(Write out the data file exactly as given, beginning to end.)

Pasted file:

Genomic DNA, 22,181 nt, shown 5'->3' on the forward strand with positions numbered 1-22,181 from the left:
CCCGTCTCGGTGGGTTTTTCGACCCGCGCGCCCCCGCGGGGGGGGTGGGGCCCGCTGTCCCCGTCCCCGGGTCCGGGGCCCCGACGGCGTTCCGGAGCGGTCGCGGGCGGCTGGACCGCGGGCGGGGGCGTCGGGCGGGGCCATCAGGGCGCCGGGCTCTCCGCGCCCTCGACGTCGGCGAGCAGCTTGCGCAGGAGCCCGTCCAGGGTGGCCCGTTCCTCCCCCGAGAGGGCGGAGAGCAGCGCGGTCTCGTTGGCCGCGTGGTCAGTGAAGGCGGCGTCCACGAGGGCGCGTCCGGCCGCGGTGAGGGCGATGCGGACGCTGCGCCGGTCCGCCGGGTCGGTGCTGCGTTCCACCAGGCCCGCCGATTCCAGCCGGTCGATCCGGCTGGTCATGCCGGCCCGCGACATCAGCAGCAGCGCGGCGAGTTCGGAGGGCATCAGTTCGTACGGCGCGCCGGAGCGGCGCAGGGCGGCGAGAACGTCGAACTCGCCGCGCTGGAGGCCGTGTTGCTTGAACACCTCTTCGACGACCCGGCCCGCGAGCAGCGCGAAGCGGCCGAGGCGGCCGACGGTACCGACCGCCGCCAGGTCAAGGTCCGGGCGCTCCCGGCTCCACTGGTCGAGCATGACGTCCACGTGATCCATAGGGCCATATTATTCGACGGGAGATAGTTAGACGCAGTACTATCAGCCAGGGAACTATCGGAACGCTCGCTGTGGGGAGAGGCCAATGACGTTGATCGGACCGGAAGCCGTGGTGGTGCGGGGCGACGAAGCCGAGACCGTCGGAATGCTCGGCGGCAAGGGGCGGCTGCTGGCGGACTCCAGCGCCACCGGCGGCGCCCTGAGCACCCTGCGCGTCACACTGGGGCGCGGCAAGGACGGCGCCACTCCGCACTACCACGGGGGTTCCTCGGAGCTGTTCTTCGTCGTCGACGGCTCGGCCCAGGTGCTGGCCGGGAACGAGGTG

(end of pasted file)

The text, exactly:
Genomic DNA, 22,181 nt, shown 5'->3' on the forward strand with positions numbered 1-22,181 from the left:
CCCGTCTCGGTGGGTTTTTCGACCCGCGCGCCCCCGCGGGGGGGGTGGGGCCCGCTGTCCCCGTCCCCGGGTCCGGGGCCCCGACGGCGTTCCGGAGCGGTCGCGGGCGGCTGGACCGCGGGCGGGGGCGTCGGGCGGGGCCATCAGGGCGCCGGGCTCTCCGCGCCCTCGACGTCGGCGAGCAGCTTGCGCAGGAGCCCGTCCAGGGTGGCCCGTTCCTCCCCCGAGAGGGCGGAGAGCAGCGCGGTCTCGTTGGCCGCGTGGTCAGTGAAGGCGGCGTCCACGAGGGCGCGTCCGGCCGCGGTGAGGGCGATGCGGACGCTGCGCCGGTCCGCCGGGTCGGTGCTGCGTTCCACCAGGCCCGCCGATTCCAGCCGGTCGATCCGGCTGGTCATGCCGGCCCGCGACATCAGCAGCAGCGCGGCGAGTTCGGAGGGCATCAGTTCGTACGGCGCGCCGGAGCGGCGCAGGGCGGCGAGAACGTCGAACTCGCCGCGCTGGAGGCCGTGTTGCTTGAACACCTCTTCGACGACCCGGCCCGCGAGCAGCGCGAAGCGGCCGAGGCGGCCGACGGTACCGACCGCCGCCAGGTCAAGGTCCGGGCGCTCCCGGCTCCACTGGTCGAGCATGACGTCCACGTGATCCATAGGGCCATATTATTCGACGGGAGATAGTTAGACGCAGTACTATCAGCCAGGGAACTATCGGAACGCTCGCTGTGGGGAGAGGCCAATGACGTTGATCGGACCGGAAGCCGTGGTGGTGCGGGGCGACGAAGCCGAGACCGTCGGAATGCTCGGCGGCAAGGGGCGGCTGCTGGCGGACTCCAGCGCCACCGGCGGCGCCCTGAGCACCCTGCGCGTCACACTGGGGCGCGGCAAGGACGGCGCCACTCCGCACTACCACGGGGGTTCCTCGGAGCTGTTCTTCGTCGTCGACGGCTCGGCCCAGGTGCTGGCCGGGAACGAGGTG